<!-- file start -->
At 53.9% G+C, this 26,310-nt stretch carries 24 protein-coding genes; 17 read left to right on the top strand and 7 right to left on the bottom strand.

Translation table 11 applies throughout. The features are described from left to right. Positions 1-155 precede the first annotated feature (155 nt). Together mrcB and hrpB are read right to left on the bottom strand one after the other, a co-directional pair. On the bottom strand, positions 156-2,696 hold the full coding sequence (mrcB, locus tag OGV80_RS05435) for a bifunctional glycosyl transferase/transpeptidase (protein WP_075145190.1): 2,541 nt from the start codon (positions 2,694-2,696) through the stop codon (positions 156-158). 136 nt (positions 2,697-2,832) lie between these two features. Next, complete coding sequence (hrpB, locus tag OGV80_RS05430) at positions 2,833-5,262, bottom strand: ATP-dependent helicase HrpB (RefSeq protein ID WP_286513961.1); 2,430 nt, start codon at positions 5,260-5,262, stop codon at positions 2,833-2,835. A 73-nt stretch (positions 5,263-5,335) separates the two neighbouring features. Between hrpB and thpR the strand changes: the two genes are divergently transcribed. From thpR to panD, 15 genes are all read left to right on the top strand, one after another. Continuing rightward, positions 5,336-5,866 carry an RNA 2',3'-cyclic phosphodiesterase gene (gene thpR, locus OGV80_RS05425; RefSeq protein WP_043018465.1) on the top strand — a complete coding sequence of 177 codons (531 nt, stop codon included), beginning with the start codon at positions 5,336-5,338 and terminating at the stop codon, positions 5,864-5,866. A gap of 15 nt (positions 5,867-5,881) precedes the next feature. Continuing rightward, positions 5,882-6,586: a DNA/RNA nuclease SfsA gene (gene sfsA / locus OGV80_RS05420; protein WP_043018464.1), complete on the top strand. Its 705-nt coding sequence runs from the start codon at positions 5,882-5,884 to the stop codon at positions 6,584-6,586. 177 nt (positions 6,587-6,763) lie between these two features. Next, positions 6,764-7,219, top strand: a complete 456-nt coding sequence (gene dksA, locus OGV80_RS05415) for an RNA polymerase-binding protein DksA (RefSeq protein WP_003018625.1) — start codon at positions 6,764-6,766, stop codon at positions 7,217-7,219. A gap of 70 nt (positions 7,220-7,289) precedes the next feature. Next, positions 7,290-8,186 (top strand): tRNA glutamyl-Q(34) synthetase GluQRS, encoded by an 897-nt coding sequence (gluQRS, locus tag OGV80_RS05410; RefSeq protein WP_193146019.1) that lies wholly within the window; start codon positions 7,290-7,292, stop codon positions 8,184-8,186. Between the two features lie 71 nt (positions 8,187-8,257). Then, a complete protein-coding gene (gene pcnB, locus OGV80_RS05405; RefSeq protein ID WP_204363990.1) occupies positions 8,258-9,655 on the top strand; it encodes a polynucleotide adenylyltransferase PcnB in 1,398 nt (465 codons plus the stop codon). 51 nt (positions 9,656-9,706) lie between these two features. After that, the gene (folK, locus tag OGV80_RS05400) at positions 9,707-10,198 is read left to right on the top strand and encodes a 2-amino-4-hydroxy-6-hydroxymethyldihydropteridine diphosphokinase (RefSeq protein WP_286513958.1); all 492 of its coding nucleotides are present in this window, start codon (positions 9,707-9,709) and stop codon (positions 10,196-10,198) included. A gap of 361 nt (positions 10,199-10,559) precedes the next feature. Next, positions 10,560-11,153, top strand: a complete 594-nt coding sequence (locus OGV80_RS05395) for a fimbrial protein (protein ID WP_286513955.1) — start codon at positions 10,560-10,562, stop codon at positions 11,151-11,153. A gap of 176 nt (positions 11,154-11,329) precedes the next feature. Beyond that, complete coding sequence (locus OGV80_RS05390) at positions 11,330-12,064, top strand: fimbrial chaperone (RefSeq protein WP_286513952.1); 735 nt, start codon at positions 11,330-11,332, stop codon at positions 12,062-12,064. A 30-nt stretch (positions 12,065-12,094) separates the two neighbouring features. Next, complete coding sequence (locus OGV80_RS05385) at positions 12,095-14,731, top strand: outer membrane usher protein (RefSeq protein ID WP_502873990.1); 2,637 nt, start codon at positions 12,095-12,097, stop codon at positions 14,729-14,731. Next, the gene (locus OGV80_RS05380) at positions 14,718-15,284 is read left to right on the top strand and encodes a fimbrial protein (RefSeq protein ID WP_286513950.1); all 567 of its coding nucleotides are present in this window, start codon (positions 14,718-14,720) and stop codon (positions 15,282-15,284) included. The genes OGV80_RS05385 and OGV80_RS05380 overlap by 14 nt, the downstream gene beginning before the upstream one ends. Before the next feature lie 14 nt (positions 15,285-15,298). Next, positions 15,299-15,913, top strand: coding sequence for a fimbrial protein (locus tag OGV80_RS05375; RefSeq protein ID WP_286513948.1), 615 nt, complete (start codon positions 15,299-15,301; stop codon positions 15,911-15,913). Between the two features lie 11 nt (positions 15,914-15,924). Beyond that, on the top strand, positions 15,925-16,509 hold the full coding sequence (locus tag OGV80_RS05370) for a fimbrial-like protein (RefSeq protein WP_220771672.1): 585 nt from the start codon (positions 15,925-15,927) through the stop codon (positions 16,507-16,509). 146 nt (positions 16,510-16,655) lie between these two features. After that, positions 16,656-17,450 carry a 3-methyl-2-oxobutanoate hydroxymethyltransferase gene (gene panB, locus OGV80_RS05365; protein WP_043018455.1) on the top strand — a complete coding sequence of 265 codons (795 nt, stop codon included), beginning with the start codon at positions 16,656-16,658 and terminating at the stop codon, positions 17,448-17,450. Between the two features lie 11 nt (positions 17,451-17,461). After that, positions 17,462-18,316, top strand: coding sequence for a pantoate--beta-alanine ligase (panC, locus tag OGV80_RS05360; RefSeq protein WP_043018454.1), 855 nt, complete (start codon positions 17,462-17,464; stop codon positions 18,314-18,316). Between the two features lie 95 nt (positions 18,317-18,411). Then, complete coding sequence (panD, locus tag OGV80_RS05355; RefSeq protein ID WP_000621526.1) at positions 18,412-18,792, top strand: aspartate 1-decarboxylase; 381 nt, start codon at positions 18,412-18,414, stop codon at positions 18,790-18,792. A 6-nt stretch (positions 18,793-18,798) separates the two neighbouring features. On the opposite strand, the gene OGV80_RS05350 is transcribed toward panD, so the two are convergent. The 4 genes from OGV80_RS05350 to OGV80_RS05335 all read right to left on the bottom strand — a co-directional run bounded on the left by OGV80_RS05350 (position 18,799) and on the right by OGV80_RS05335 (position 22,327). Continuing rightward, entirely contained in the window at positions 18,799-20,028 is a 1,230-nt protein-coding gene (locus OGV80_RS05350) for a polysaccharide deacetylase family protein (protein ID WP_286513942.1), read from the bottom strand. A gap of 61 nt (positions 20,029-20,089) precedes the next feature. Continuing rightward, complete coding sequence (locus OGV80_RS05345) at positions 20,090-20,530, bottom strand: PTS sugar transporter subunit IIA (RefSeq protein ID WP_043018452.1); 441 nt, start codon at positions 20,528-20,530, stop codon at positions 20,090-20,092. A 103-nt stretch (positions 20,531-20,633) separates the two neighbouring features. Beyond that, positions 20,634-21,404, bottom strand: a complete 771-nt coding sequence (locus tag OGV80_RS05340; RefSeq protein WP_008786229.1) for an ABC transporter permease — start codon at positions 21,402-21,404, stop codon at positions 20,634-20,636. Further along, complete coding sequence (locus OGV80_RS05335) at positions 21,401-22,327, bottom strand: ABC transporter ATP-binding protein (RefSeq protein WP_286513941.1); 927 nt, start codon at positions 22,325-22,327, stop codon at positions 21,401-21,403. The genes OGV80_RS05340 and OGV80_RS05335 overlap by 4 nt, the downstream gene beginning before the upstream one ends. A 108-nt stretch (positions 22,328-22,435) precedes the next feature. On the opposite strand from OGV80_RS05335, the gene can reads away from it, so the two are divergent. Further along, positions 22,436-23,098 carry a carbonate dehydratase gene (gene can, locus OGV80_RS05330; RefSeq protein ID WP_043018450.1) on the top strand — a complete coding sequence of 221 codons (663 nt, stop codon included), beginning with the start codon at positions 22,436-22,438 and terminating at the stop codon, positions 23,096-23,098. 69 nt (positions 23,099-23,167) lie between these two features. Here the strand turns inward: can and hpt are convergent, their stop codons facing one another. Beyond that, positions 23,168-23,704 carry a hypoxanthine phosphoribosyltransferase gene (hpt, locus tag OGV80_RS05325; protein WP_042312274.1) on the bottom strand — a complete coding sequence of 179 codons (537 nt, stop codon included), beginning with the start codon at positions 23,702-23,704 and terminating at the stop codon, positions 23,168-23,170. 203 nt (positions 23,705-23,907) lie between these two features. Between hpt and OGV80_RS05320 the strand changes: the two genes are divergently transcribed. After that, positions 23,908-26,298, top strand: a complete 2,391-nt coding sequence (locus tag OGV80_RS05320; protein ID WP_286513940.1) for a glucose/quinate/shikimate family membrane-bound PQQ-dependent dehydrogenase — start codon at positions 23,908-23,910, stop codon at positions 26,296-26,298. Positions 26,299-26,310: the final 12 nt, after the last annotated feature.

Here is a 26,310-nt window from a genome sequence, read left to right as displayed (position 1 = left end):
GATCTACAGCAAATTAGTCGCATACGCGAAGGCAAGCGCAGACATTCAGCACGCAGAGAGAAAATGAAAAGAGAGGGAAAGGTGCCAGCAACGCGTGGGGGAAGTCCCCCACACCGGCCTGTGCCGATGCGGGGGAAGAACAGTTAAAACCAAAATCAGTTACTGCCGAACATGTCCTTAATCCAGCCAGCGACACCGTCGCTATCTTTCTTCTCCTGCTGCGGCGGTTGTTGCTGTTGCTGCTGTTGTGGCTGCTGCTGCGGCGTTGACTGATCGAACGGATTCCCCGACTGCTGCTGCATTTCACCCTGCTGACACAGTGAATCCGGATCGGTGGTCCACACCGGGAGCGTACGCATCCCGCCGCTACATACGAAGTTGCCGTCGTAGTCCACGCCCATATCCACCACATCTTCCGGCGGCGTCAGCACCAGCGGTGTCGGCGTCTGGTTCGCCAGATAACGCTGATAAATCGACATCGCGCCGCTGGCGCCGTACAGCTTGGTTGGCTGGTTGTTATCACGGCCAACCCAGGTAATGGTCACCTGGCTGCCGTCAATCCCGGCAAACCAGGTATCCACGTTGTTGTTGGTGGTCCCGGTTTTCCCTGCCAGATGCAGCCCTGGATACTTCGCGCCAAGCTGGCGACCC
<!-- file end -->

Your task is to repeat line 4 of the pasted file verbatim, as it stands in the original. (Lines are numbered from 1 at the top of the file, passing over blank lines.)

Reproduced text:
GATCTACAGCAAATTAGTCGCATACGCGAAGGCAAGCGCAGACATTCAGCACGCAGAGAGAAAATGAAAAGAGAGGGAAAGGTGCCAGCAACGCGTGGGGGAAGTCCCCCACACCGGCCTGTGCCGATGCGGGGGAAGAACAGTTAAAACCAAAATCAGTTACTGCCGAACATGTCCTTAATCCAGCCAGCGACACCGTCGCTATCTTTCTTCTCCTGCTGCGGCGGTTGTTGCTGTTGCTGCTGTTGTGGCTGCTGCTGCGGCGTTGACTGATCGAACGGATTCCCCGACTGCTGCTGCATTTCACCCTGCTGACACAGTGAATCCGGATCGGTGGTCCACACCGGGAGCGTACGCATCCCGCCGCTACATACGAAGTTGCCGTCGTAGTCCACGCCCATATCCACCACATCTTCCGGCGGCGTCAGCACCAGCGGTGTCGGCGTCTGGTTCGCCAGATAACGCTGATAAATCGACATCGCGCCGCTGGCGCCGTACAGCTTGGTTGGCTGGTTGTTATCACGGCCAACCCAGGTAATGGTCACCTGGCTGCCGTCAATCCCGGCAAACCAGGTATCCACGTTGTTGTTGGTGGTCCCGGTTTTCCCTGCCAGATGCAGCCCTGGATACTTCGCGCCAAGCTGGCGACCC